So when that film came out and we got nominated for three Academy Awards, I was like, “Oh my God, this is movies. This is what I want to do.” And I just remember my agent says, “Robert, just be happy. You did a great movie. They only do one Black movie a year.” And I was like, "No, I want to do more of this." And I started auditioning for a lot of stereotypical stuff. And I just remember going to Keenen's house, we would talk about our auditions. And we had the same auditions. And one day, I got so mad because it was just degrading. It's kind of like in “Hollywood Shuffle.” Someone was telling me to stick my butt out and jive talk and walk around and stick your lip out and bug your eyes. And I was doing it, and I felt like, “Oh my God, this is going to be my life.”

And so in that moment, I said to Keenen, we need to make our own movies. And then he was like, “Rob, you didn't go to film school. You never directed anything.” And I was like, "I don't care." I grew up in the theater. I saw Black writers, directors, producers, I know I can do this. And he was like, “We're just two boys from the projects. That means we can do anything.” And we started to make “Hollywood Shuffle.”

It’s so great in your commentary on the new disc when you're like, “That's my car” or “That's my apartment.”

Townsend: I had to move because we blew the lights out, because we tied into their power. I get a call, “Mr. Townsend, you caused the whole unit to go down. You're going to have to move.” And I was like, “Oh, OK.” And I moved into another apartment. It's so funny. I broke every rule. It's just the adventure, the excitement of life. Right now, this is what life is all about. Taking chances and trying things. Keenen and I talk about this all the time. You don't know what you don't know. And this was the bet that I did on myself, and people believed in me and we won. We shot it in 12 days, 12 of the hardest days of my life. I am co-writer, I'm the director, I'm the lead actor. I'm craft service, I'm transportation, you name it. I'm wearing all the caps.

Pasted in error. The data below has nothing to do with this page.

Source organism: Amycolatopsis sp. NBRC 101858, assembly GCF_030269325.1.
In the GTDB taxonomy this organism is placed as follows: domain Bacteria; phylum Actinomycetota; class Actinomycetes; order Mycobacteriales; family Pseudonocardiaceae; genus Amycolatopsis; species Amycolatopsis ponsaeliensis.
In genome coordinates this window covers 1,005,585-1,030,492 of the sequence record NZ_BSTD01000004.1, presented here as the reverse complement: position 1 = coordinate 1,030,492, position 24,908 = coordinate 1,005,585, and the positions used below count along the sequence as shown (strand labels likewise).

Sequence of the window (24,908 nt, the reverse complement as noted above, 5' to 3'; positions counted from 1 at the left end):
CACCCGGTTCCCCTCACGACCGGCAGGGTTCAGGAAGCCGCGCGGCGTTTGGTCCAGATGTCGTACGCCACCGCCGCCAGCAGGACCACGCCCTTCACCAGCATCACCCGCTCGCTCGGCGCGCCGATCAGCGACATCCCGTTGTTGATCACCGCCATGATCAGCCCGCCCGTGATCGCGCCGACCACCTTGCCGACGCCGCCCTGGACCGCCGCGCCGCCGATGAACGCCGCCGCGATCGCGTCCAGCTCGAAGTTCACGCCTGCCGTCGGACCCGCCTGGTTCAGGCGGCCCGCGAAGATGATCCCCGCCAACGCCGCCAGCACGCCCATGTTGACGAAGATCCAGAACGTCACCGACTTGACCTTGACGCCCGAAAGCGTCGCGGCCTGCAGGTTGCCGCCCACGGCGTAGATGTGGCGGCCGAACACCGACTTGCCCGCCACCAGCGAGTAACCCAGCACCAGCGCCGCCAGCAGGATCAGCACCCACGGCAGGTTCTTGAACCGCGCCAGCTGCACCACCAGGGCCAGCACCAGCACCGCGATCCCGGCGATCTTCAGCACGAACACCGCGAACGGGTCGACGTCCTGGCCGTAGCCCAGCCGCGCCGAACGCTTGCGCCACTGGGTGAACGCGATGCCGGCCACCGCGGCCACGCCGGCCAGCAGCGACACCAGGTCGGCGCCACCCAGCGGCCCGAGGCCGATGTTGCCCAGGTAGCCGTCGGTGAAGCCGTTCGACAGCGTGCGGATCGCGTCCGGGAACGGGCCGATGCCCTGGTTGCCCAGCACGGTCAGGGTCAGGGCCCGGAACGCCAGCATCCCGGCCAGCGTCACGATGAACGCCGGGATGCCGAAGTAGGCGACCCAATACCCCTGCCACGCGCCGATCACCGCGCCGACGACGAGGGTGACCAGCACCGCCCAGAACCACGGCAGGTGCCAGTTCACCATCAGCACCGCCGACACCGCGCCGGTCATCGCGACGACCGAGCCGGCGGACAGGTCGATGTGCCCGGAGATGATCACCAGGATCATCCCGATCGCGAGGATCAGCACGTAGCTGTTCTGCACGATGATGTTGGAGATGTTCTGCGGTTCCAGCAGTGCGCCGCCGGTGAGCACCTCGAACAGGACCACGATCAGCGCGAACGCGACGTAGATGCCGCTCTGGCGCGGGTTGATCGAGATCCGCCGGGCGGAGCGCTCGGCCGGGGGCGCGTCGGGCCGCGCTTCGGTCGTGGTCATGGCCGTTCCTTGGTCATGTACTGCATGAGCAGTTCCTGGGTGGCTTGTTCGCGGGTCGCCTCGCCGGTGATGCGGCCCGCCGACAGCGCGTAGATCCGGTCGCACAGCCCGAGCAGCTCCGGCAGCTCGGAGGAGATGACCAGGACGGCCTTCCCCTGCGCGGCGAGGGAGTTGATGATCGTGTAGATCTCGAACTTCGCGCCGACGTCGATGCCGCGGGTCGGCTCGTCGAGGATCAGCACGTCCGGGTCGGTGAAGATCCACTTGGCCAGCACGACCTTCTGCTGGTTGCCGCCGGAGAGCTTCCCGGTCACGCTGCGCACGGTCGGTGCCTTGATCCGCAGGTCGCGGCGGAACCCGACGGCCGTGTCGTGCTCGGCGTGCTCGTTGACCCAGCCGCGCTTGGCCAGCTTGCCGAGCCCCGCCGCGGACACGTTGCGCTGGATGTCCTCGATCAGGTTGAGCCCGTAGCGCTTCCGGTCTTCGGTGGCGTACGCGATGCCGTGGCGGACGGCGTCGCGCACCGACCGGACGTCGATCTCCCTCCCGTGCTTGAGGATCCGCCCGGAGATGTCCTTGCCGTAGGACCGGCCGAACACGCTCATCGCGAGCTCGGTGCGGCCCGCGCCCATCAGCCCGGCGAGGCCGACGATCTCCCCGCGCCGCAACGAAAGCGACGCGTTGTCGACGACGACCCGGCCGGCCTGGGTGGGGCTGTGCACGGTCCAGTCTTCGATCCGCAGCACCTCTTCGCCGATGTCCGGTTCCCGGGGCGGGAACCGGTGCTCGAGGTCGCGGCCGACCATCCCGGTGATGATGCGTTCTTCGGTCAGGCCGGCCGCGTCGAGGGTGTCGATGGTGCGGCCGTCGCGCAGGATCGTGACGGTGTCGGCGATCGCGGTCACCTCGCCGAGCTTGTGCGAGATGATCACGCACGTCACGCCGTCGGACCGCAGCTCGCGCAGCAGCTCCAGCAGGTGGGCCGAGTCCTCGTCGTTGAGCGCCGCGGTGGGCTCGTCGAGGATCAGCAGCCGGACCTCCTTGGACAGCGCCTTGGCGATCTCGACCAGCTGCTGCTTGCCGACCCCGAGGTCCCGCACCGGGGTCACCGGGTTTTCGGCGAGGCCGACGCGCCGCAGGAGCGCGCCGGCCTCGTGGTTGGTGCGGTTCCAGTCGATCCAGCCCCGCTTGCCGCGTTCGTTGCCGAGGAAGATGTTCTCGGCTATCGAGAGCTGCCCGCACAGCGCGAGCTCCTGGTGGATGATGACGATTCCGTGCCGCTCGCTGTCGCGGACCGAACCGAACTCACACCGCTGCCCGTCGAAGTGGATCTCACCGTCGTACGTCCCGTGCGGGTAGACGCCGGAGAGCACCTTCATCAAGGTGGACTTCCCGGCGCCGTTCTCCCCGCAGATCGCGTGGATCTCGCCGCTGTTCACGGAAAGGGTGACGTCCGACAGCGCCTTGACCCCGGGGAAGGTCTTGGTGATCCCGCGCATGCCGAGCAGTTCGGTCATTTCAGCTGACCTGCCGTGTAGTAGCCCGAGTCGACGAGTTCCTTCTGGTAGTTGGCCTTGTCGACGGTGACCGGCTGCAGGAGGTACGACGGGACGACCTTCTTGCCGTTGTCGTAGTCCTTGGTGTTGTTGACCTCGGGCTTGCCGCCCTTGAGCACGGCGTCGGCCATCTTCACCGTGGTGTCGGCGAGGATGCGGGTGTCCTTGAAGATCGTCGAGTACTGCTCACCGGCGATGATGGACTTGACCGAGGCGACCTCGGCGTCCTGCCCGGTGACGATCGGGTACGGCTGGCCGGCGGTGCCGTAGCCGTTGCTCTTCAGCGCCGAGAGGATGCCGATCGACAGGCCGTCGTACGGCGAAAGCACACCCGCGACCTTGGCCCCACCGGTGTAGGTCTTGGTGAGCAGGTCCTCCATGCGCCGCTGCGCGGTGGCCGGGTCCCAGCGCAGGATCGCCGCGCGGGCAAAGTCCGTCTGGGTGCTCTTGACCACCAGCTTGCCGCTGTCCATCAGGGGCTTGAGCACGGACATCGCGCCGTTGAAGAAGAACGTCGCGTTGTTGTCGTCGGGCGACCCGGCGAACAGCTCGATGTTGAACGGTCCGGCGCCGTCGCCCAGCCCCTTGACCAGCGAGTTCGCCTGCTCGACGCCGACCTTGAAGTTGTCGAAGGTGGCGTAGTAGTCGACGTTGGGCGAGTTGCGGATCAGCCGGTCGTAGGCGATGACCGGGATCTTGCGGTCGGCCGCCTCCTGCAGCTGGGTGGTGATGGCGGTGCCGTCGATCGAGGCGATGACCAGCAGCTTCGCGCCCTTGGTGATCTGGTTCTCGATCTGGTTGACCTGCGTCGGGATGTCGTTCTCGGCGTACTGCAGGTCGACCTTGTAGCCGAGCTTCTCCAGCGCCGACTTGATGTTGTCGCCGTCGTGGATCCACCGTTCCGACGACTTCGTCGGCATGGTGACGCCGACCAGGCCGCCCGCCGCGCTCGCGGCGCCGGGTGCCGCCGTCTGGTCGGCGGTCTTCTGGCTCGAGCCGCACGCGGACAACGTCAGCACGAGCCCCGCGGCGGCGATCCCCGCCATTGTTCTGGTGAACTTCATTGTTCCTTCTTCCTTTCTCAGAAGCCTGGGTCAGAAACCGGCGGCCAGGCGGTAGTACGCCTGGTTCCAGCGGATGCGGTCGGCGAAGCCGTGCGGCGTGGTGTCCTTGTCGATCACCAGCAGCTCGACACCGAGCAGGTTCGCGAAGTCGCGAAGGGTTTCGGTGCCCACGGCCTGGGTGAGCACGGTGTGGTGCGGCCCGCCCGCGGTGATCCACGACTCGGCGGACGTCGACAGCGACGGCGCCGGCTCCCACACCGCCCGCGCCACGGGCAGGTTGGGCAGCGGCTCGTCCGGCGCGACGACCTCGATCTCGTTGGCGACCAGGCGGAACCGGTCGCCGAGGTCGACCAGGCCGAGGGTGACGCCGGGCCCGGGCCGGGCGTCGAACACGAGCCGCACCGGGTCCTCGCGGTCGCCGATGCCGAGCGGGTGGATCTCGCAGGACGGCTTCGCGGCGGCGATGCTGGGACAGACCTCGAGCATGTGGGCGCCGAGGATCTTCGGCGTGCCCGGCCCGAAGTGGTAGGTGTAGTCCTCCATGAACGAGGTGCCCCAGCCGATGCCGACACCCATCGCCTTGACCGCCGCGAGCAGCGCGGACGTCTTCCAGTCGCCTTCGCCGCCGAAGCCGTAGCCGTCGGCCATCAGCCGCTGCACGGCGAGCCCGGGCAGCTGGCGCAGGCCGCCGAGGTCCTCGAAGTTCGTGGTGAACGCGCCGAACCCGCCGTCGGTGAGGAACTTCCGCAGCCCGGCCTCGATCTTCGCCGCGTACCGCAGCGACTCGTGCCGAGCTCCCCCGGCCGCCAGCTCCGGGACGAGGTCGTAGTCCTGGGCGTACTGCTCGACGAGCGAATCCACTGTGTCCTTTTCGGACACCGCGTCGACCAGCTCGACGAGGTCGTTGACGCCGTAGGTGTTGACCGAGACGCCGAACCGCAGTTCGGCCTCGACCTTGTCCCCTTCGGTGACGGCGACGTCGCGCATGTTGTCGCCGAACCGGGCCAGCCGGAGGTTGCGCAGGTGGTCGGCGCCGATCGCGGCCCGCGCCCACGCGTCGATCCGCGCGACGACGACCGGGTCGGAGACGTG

Looking at your career moving forward from “Hollywood Shuffle,” you were often a little too ahead of the curve. You made a Black superhero movie, sort of too early. You started your own studio, but sort of too early. What do you think about that when you look back?

Townsend: It's kind of like when you're the first soldier. I'm an explorer and whoever cuts the path, you're the first one to say, “Hey, there's a path over here” and everyone goes, "There's no path." So yes, I had my own studio in Hollywood. It was a Hollywood professional school where all these actors like Debbie Reynolds went to school and the neighborhood had turned into an Armenian neighborhood, and I bought it and it became a 16,000-square-foot studio. I filmed “Five Heartbeats” in there, pieces of “Meteor Man” in there. I was going to do my sitcom in there, and then I lost it in an earthquake.

I'm kind of a Rubik's Cube. And I'm an artist that I never want to be in a box. So when you look at my body of work, it's comedy, it's drama, it's musicals. Sometimes some people say Robert Townsend will take on any genre. And I think that's what real filmmakers and real artists do. So when you talk about being ahead, yeah, I was thinking of a studio back then. I was thinking about “Meteor Man” as a billion-dollar franchise back then. When I look at “Black Panther” now and how it did a billion dollars, I said, "I knew it could."